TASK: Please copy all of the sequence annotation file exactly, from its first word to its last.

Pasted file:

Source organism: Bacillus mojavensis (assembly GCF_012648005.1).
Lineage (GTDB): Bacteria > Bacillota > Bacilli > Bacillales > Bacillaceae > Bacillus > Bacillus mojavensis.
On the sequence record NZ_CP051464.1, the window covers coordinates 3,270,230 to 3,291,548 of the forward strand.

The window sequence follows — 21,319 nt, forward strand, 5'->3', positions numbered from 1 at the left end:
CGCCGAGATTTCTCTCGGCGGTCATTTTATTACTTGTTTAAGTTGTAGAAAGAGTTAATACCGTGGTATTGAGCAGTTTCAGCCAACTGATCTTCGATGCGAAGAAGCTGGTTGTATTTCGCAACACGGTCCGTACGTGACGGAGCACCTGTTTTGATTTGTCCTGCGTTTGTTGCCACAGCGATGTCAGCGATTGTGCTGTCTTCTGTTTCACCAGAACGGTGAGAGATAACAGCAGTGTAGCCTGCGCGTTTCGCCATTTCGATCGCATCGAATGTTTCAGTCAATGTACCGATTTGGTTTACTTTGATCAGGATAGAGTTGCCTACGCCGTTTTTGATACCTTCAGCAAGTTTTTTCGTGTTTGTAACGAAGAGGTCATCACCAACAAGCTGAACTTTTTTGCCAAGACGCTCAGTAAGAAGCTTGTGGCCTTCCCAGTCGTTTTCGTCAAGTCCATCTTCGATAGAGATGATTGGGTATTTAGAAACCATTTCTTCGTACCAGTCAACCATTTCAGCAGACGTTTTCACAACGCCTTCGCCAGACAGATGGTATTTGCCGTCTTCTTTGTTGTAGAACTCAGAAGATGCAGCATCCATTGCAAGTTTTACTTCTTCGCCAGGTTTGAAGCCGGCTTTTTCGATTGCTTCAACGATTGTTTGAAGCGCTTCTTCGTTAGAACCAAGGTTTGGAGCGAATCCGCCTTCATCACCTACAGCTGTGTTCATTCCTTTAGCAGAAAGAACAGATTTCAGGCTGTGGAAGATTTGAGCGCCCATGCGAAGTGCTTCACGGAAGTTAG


Source organism: Bacillus mojavensis (assembly GCF_012648005.1).
Lineage (GTDB): Bacteria > Bacillota > Bacilli > Bacillales > Bacillaceae > Bacillus > Bacillus mojavensis.
On the sequence record NZ_CP051464.1, the window covers coordinates 3,270,230 to 3,291,548 of the forward strand.

The window sequence follows — 21,319 nt, forward strand, 5'->3', positions numbered from 1 at the left end:
CGCCGAGATTTCTCTCGGCGGTCATTTTATTACTTGTTTAAGTTGTAGAAAGAGTTAATACCGTGGTATTGAGCAGTTTCAGCCAACTGATCTTCGATGCGAAGAAGCTGGTTGTATTTCGCAACACGGTCCGTACGTGACGGAGCACCTGTTTTGATTTGTCCTGCGTTTGTTGCCACAGCGATGTCAGCGATTGTGCTGTCTTCTGTTTCACCAGAACGGTGAGAGATAACAGCAGTGTAGCCTGCGCGTTTCGCCATTTCGATCGCATCGAATGTTTCAGTCAATGTACCGATTTGGTTTACTTTGATCAGGATAGAGTTGCCTACGCCGTTTTTGATACCTTCAGCAAGTTTTTTCGTGTTTGTAACGAAGAGGTCATCACCAACAAGCTGAACTTTTTTGCCAAGACGCTCAGTAAGAAGCTTGTGGCCTTCCCAGTCGTTTTCGTCAAGTCCATCTTCGATAGAGATGATTGGGTATTTAGAAACCATTTCTTCGTACCAGTCAACCATTTCAGCAGACGTTTTCACAACGCCTTCGCCAGACAGATGGTATTTGCCGTCTTCTTTGTTGTAGAACTCAGAAGATGCAGCATCCATTGCAAGTTTTACTTCTTCGCCAGGTTTGAAGCCGGCTTTTTCGATTGCTTCAACGATTGTTTGAAGCGCTTCTTCGTTAGAACCAAGGTTTGGAGCGAATCCGCCTTCATCACCTACAGCTGTGTTCATTCCTTTAGCAGAAAGAACAGATTTCAGGCTGTGGAAGATTTGAGCGCCCATGCGAAGTGCTTCACGGAAGTTAG